Italian Credit Bank

The following article is from The Great Soviet Encyclopedia (1979). It might be outdated or ideologically biased.

Italian Credit Bank


(Crédito Italiano), one of the three most important joint-stock commercial banks in Italy, which together make up the group of “banks of national significance.” The Institute for the Reconstruction of Industry owns 81 percent of its shares. Its board of directors includes representatives from the major Italian monopolies Fiat and Montecatini Edison.

The Italian Credit Bank was founded in 1870 in Genoa with the backing of German capital. It received its present name in 1895. Originally it was an all-purpose deposit and investment bank. In 1930 it merged with the National Credit Bank and received aid from the government in return for part of its stock and the transfer of long-term investments in industrial enterprises to special state institutes. Since then it has been functioning as a deposit bank, carrying out all types of short-term credit operations. In 1946 it founded, together with the two other banks of national significance (the Bank of Rome and the Italian Commercial Bank), a special institution for medium-term credit, Mediobanca, in Milan. The Italian Credit Bank has shares in other Italian medium-term credit institutions, as well as in several Swiss and international investing companies. As of 1971 it had 299 branches. It has representatives in Great Britain, France, the Federal Republic of Germany, Switzerland, the USA, Argentina, and Brazil. As of 1971 it had a balance total of 4, 790 billion lire, deposits of 4, 148 billion lire, discount-loan operations amounting to 2, 326 billion lire, securities of 615 billion lire, and capital and reserves of 58.2 billion lire.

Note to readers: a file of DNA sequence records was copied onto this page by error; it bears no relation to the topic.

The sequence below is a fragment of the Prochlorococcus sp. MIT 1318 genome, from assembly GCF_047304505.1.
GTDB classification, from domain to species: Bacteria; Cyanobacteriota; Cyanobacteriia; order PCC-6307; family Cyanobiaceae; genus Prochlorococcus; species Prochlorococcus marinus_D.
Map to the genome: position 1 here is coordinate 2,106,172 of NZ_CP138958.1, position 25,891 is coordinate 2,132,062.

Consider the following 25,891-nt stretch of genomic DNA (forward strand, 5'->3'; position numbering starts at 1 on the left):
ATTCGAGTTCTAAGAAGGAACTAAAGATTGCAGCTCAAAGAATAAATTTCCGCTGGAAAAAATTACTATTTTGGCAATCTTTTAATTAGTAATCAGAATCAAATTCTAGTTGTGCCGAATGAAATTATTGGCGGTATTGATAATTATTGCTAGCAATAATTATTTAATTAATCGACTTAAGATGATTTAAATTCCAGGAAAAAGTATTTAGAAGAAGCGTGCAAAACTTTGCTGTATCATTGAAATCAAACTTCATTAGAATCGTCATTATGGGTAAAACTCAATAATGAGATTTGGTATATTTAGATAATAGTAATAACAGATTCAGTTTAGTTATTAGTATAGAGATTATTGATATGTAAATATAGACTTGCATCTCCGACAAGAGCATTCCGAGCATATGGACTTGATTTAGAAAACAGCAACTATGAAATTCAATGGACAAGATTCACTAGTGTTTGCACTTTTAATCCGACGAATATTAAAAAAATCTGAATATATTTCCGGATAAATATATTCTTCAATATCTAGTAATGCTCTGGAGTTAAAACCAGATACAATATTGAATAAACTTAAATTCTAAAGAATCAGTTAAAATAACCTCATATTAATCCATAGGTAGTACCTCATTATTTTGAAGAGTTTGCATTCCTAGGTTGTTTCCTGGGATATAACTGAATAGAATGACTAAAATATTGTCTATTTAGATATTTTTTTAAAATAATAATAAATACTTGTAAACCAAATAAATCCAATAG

The Great Soviet Encyclopedia, 3rd Edition (1970-1979). © 2010 The Gale Group, Inc. All rights reserved.
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